That level of flexibility opens up the ways you can visualize your data, too. For instance, here’s that same content calendar toggled as a calendar view, plotted out by publish date:
As you click into each record, you find the associated data right there, where you need it: like creative, due date, status, and more. On the flip side, in a spreadsheet, you’d most likely have to insert a link to the creative that’s stored elsewhere, or input the same information twice to have it appear in both a sheet and a calendar-style format.
Using a database for a content calendar, you can also implement data validation, allowing only pre-set inputs to enter each field. That keeps your information clean, consistent, and typo-proof.
To kick it up a notch, you can even use a database to create relationships between key pieces of information in your database. Notice how each piece on the page shows its associated campaign—and when you click into it, you can see the full campaign details:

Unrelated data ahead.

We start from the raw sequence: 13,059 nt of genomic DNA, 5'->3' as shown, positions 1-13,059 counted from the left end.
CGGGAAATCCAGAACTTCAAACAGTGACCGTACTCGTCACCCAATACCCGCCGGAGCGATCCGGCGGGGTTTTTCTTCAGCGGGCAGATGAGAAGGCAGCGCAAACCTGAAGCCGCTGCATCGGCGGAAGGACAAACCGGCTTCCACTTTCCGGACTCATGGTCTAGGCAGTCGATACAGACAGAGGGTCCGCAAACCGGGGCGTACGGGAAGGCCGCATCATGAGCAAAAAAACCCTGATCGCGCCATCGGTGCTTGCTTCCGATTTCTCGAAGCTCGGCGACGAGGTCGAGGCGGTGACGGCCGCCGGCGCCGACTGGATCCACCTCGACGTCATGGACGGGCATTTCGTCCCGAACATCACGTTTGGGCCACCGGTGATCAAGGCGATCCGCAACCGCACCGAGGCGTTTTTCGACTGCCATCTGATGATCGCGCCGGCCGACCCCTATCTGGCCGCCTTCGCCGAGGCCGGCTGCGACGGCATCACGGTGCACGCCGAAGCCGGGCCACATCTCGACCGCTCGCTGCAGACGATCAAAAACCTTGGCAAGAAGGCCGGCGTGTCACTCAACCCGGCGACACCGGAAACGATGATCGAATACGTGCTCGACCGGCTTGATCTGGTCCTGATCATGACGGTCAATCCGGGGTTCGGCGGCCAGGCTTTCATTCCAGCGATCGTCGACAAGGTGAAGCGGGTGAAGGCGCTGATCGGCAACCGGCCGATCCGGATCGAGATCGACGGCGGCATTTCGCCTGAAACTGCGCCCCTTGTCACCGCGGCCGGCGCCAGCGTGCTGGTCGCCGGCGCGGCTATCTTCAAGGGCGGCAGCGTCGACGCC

And because those two pieces of information are connected, it also saves you from repetitive updates. For example, notice how changing the name of the associated campaign instantly populates to all of its associated content pieces:
That’s just a brief introduction to the core differences between databases and spreadsheets. While spreadsheets are simple and accessible, the power and flexibility offered by databases is invaluable when creating internal tools.
Because Airtable is a database that looks like a spreadsheet, it’s a great tool for those transitioning from simple spreadsheets to more robust databases. The learning curve is low, but the flexibility and possibilities are high.
If you’re interested in creating your own database, start with one of our pre-made templates, or sign up for Airtable below to make one all your own.